October 23, 2006

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  • Janet Fitch Reading in LA image of tag icon

    Despite that Paint it Black is a book with suicide at its center, the talk at the Los Angeles Central Library was refreshingly funny. Rachel Resnick kept it light by cracking jokes and by her repertoire of hyperbolic expressions (laughing face, shocked face, impressed face). Janet Fitch was composed, thoughtful, wearing a black leather skirt […]

    October 20, 2006

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  • (Not) The Best Christian Short Stories: Bret Lott, Editor image of tag icon

    I kind of liked some aspects of Bret Lott’s Jewel (the lyrical voice, the emotional connection to the characters), so when I saw he had edited a collection, I decided to give it a try. The title made me wonder if anyone was creating good literary works that dealt with transcendent themes, but Lott terrible […]

    October 17, 2006

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  • Joyce Carol Oates: Landfill image of tag icon

    So Joyce Carol Oates based her fictional story Landfill, published in the October 9th issue of the New Yorker, on the real-life death of a student attending The College of New Jersey (TCNJ). So what? Professors at TCNJ have flamebroiled her with charges that she felt no pain in reawakening the trauma of the family. […]

    October 16, 2006

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  • Mix Tape #3 image of tag icon

    On offering to help the blind man, the man who then stole his car, had not, at that precise moment, had any evil intention, quite the contrary, what he did was nothing more than to obey those feelings of generosity and altruism which, as everyone knows, are the two best traits of human nature and […]

    October 13, 2006

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  • Brits imitate NY Times image of tag icon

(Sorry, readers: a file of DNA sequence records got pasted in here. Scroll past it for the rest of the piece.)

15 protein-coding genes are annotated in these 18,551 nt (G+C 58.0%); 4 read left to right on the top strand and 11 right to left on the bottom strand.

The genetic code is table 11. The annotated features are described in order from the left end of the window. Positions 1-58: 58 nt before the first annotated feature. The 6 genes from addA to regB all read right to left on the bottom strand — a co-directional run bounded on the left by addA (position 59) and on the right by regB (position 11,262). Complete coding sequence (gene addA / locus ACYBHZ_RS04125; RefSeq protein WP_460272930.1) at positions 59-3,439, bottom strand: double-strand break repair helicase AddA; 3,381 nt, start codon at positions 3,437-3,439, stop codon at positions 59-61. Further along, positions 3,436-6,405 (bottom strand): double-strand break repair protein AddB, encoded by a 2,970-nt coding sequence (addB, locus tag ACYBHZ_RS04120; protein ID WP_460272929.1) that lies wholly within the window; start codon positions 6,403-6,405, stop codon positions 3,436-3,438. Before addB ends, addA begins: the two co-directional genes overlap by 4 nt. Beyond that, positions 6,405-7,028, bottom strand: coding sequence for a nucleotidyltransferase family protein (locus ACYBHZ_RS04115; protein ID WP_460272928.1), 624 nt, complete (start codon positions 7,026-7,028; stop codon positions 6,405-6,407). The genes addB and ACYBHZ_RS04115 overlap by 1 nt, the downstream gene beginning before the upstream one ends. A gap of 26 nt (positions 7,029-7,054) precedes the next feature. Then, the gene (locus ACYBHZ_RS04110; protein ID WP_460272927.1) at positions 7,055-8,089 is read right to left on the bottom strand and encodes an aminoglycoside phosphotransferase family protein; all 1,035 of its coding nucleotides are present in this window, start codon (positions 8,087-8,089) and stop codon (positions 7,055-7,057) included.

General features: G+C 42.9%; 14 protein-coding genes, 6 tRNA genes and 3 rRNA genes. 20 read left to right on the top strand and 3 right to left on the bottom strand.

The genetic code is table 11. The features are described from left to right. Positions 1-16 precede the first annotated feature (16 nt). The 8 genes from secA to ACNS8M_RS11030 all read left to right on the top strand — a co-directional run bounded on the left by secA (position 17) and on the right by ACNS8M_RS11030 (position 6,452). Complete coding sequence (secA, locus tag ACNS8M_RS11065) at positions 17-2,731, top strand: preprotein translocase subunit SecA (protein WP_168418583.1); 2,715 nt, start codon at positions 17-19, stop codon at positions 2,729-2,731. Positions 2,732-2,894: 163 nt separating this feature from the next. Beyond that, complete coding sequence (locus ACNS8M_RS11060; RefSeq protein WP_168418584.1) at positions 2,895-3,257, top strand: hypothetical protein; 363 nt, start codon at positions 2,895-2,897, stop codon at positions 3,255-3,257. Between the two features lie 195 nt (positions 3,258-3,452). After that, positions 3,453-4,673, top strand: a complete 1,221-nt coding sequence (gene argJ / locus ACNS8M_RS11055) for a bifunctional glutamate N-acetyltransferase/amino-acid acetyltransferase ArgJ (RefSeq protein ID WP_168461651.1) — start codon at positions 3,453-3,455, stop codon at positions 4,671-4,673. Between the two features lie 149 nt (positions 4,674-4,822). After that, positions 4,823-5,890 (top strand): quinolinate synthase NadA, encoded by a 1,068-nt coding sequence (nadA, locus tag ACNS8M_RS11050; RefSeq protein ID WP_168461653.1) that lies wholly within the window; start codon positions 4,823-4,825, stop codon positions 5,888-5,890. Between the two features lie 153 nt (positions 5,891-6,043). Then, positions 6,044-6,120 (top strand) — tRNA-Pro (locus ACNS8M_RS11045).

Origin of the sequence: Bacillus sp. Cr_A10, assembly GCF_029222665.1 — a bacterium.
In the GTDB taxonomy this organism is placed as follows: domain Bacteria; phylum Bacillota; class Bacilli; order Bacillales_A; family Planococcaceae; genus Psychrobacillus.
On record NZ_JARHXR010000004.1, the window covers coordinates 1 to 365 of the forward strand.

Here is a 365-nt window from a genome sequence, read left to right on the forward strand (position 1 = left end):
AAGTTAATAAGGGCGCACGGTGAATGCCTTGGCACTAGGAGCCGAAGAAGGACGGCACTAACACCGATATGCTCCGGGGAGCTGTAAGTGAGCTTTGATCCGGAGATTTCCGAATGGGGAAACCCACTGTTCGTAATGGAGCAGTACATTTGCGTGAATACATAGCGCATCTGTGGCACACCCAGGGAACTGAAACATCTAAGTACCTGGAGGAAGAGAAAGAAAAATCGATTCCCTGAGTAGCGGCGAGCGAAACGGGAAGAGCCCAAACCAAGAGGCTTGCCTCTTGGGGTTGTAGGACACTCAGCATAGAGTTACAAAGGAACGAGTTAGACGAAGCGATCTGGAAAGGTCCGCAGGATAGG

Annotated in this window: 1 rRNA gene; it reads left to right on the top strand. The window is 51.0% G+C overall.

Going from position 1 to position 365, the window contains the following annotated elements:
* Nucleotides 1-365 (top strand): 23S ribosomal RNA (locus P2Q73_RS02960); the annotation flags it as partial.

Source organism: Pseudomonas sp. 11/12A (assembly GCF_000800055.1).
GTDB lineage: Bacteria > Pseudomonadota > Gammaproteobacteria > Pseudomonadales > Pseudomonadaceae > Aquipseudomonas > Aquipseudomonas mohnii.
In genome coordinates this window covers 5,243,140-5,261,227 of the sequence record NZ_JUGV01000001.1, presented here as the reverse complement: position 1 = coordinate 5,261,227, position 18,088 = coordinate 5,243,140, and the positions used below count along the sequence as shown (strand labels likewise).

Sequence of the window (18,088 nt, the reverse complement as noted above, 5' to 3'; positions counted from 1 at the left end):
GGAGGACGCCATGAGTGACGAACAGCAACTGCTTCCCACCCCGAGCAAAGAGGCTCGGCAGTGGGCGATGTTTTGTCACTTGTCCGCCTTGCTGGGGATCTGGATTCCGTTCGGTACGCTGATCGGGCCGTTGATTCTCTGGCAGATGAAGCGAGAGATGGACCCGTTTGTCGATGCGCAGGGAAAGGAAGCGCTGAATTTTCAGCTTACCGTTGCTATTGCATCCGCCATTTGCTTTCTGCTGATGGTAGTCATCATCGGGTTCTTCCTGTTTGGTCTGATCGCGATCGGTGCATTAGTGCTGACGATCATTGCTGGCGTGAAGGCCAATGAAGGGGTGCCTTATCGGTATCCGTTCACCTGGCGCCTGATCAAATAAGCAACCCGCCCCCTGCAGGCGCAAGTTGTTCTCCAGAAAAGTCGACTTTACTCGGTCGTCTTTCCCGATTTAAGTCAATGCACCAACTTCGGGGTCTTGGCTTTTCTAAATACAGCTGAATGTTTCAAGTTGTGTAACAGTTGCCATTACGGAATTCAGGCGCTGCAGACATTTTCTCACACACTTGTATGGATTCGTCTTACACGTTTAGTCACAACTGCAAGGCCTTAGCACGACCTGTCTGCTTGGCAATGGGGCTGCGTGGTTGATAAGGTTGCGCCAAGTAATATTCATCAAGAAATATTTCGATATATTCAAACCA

The New York Times poll-cum-popularity-contest that elected Toni Morrison’s Beloved as the winner now has an copycat. The Brits couldn’t resist the allure of staging their own survey, and canvassed famous authors for their “best of” between 1980 and 2005. Here’s the Guardian article. Much as I think the contest misses the mark of nailing […]

    October 10, 2006

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  • Man Booker Prize image of tag icon

    Kiran Desai won the Man Booker Prize for her novel The Inheritance of Loss. She’s 35 – the youngest writer ever to win, but youngish-ness is what you have after eliminating David Mitchell and Peter Carey. The Indian-born writer’s mother, Anita Desai, had been shortlisted three times but failed to win. Now we’ve seen examples […]

    October 10, 2006

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  • Allen Ginsberg’s Martifice image of tag icon

    On November 1st, the 50th anniversary of Howl, De Capo Press is releasing poems and journals from Allen Ginsberg. If nothing else, they’ve chosen a provocative title: The Book of Martyrdom and Artifice. The title came from a notation on one of Ginsberg’s notebooks that combined the words Martyrdom and Artifice into Martifice. The book […]

    October 6, 2006